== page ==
I 'm sure that all my Scottish ancestors would be "ruullin in thar grrraves" with a porridge as glorious as this. We were taught that proper porridge was a bitter pill to be swallowed salty and plain. My stoic father would eat this then swallow a raw egg while my genteel mother drowned her oatmeal and sorrows with the darkest brown sugar and butter and cream behind his back. She'd share a secret spoonful with all of us children who were happy and giggly accomplices to this not very strict and presbyterian porridge.

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about 1 year ago carswell

My father - a Scot born and bred - used to eat his oatmeal with salt and looked askance at the rest of us who added milk and brown sugar.

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about 1 year ago jbban

I made this last week with half the amount of salt (as recommended by The Wednesday Chef), and still found it a touch too salty. For people who don't cook with a lot of salt, I'd recommend starting with a smaller amount and then increasing to taste. I absolutely loved the texture of the porridge, though.

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about 1 year ago bek1468

I love this porridge! So yummy! And it reheats well the next morning.

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about 1 year ago Roberta Duncan

genius idea!!! who knew!!! We make a BIG meal of morning porridge...adding freshly ground flax/hemp hearts/freshly roasted seed and or nuts/ sliced dried or fresh fruit...love morning power...and cinnamon...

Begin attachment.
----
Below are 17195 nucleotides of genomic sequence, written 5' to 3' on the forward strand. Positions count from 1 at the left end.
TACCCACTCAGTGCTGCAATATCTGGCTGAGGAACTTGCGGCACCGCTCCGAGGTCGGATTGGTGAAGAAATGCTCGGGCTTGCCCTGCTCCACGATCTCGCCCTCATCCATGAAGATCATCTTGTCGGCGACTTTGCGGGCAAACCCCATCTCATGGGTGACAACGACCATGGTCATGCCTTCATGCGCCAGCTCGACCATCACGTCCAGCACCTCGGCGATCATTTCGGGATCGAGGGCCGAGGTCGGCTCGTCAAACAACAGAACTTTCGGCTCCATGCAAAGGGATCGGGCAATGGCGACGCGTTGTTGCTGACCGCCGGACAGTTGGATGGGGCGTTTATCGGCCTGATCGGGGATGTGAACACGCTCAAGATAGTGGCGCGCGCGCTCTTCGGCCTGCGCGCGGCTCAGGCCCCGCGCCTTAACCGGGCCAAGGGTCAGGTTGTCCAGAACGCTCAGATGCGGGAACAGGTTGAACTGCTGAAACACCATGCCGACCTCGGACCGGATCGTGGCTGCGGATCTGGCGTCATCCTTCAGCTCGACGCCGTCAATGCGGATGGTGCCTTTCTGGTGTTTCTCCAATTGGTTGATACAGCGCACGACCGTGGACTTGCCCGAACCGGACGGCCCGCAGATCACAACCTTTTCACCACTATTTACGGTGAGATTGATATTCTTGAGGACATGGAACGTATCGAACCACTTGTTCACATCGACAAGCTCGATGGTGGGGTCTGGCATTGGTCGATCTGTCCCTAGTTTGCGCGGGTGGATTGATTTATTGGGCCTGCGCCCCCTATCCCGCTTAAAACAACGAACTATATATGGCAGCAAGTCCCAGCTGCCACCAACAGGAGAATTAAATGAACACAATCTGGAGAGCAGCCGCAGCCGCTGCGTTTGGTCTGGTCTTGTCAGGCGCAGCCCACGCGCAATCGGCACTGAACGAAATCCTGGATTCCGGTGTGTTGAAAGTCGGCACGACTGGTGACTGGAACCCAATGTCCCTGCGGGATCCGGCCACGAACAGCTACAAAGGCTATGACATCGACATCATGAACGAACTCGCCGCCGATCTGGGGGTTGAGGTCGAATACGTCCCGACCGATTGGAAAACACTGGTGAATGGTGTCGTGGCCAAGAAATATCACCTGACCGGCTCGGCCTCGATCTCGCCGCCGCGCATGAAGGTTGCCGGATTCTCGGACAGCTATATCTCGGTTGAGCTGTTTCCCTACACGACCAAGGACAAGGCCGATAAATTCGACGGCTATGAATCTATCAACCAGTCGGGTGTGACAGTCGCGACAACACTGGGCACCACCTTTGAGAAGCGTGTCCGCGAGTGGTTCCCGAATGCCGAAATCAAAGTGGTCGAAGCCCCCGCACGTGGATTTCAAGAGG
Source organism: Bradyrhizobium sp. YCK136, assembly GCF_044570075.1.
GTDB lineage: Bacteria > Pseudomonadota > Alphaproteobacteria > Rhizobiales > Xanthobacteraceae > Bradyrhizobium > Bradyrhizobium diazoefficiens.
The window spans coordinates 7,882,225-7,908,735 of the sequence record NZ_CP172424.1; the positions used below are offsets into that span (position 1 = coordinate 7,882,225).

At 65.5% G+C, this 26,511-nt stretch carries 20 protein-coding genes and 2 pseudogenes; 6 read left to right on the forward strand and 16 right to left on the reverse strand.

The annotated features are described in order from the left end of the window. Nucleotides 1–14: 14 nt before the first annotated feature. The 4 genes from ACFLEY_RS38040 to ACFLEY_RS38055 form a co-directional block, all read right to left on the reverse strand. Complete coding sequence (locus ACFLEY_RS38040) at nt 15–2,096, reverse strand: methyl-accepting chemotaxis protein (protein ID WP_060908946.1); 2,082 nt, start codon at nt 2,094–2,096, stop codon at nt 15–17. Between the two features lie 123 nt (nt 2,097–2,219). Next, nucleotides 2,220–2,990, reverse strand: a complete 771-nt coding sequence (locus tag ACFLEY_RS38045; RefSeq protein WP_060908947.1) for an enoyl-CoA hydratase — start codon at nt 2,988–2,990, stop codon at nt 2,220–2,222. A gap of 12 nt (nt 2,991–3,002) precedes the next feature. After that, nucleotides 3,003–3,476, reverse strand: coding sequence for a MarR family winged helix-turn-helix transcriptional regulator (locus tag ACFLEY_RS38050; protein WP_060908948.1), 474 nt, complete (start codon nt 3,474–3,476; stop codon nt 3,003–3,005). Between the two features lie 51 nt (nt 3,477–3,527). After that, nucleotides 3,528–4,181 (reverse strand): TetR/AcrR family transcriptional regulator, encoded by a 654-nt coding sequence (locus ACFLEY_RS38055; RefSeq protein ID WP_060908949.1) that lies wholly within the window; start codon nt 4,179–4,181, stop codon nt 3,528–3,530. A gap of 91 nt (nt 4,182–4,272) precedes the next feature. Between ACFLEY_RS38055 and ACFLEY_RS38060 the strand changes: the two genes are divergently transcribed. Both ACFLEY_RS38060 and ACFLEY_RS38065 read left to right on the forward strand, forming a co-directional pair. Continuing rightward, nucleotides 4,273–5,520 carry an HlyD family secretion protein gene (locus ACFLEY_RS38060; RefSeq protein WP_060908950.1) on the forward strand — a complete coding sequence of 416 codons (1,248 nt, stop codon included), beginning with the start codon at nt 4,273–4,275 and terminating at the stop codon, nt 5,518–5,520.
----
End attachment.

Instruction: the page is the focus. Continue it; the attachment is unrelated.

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about 1 year ago Kitchen Butterfly

My girls are keen on brown sugar and maple, I hope I can entice them with this version! I am seriously leaning towards going savoury, with shrimp (in the manner of grits, which I haven't tried. BTW) and some crusty bread. Time will tell......especially as I have steel cut oats!

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about 1 year ago drbabs

Barbara is a trusted source on General Cooking.

This porridge changed my life, too, but I do cut back to 1 teaspoon of salt. It is amazing. And if you make extra, it reheats well the next day with a little extra milk.

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about 1 year ago Andreas

I've got three young kids, so no time for 20 minute breakfast prep on the every day. BUT, I will try this for the weekend. I love the savoury version too.

Right now, I use rolled oats cooked in 50% almond milk, 50% water. Served on top of sliced banana, berries (fresh in summer, frozen in winter) and a dollop of home made apple sauce. That way I know whatever else they might be eating throughout the day, the start was right.

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about 1 year ago Lindsey Shaw

Try this recipe: http://www.thekitchn.com...
I don't find regular steel cut pats too tough and my 2 year old daughter loves them. I make this often and I'm always amazed and how easy, good, and they last. Great for a quick healthy breakfast all week long!

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about 1 year ago Fairmount_market

I can highly recommend this approach of starting the oatmeal the night before. I also like adding in teff grain or chia seeds for extra body and flax seeds for a little crunch: http://food52.com/recipes...

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about 1 year ago thirschfeld

for me it is always savory, parmesan, broth and butter.

Merrill

about 1 year ago Merrill Stubbs

Merrill is a co-founder of Food52.

Yum!

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about 1 year ago Marian Bull

Marian is an editor at Food52.

This porridge changed my life!